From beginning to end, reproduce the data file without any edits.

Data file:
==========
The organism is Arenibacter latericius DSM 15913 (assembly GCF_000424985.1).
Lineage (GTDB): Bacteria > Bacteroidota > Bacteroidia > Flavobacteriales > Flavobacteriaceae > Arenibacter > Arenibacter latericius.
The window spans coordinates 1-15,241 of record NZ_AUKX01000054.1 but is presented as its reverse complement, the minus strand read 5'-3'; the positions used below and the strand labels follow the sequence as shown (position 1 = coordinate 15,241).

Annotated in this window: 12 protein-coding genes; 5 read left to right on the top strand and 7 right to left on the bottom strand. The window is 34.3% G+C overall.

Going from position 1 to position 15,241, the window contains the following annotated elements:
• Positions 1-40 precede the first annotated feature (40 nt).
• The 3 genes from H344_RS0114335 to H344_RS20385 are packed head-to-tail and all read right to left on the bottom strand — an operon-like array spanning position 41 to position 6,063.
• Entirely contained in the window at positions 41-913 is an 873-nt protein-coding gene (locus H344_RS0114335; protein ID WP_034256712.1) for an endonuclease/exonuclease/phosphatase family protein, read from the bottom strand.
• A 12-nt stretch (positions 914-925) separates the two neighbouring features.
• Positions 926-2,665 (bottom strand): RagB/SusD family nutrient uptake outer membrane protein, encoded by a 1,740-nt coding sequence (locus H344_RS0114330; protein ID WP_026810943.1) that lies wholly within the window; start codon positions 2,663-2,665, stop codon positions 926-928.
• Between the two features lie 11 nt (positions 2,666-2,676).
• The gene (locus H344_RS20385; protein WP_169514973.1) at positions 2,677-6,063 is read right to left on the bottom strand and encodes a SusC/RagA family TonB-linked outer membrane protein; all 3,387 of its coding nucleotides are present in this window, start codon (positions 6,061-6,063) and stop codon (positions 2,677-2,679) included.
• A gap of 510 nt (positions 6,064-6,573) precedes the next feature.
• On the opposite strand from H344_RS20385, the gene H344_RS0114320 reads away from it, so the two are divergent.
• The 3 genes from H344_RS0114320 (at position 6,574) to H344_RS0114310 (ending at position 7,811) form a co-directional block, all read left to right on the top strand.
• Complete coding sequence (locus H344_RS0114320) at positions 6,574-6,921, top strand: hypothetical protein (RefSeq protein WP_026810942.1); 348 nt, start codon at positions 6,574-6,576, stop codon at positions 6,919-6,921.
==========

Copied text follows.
The organism is Arenibacter latericius DSM 15913 (assembly GCF_000424985.1).
Lineage (GTDB): Bacteria > Bacteroidota > Bacteroidia > Flavobacteriales > Flavobacteriaceae > Arenibacter > Arenibacter latericius.
The window spans coordinates 1-15,241 of record NZ_AUKX01000054.1 but is presented as its reverse complement, the minus strand read 5'-3'; the positions used below and the strand labels follow the sequence as shown (position 1 = coordinate 15,241).

Annotated in this window: 12 protein-coding genes; 5 read left to right on the top strand and 7 right to left on the bottom strand. The window is 34.3% G+C overall.

Going from position 1 to position 15,241, the window contains the following annotated elements:
• Positions 1-40 precede the first annotated feature (40 nt).
• The 3 genes from H344_RS0114335 to H344_RS20385 are packed head-to-tail and all read right to left on the bottom strand — an operon-like array spanning position 41 to position 6,063.
• Entirely contained in the window at positions 41-913 is an 873-nt protein-coding gene (locus H344_RS0114335; protein ID WP_034256712.1) for an endonuclease/exonuclease/phosphatase family protein, read from the bottom strand.
• A 12-nt stretch (positions 914-925) separates the two neighbouring features.
• Positions 926-2,665 (bottom strand): RagB/SusD family nutrient uptake outer membrane protein, encoded by a 1,740-nt coding sequence (locus H344_RS0114330; protein ID WP_026810943.1) that lies wholly within the window; start codon positions 2,663-2,665, stop codon positions 926-928.
• Between the two features lie 11 nt (positions 2,666-2,676).
• The gene (locus H344_RS20385; protein WP_169514973.1) at positions 2,677-6,063 is read right to left on the bottom strand and encodes a SusC/RagA family TonB-linked outer membrane protein; all 3,387 of its coding nucleotides are present in this window, start codon (positions 6,061-6,063) and stop codon (positions 2,677-2,679) included.
• A gap of 510 nt (positions 6,064-6,573) precedes the next feature.
• On the opposite strand from H344_RS20385, the gene H344_RS0114320 reads away from it, so the two are divergent.
• The 3 genes from H344_RS0114320 (at position 6,574) to H344_RS0114310 (ending at position 7,811) form a co-directional block, all read left to right on the top strand.
• Complete coding sequence (locus H344_RS0114320) at positions 6,574-6,921, top strand: hypothetical protein (RefSeq protein WP_026810942.1); 348 nt, start codon at positions 6,574-6,576, stop codon at positions 6,919-6,921.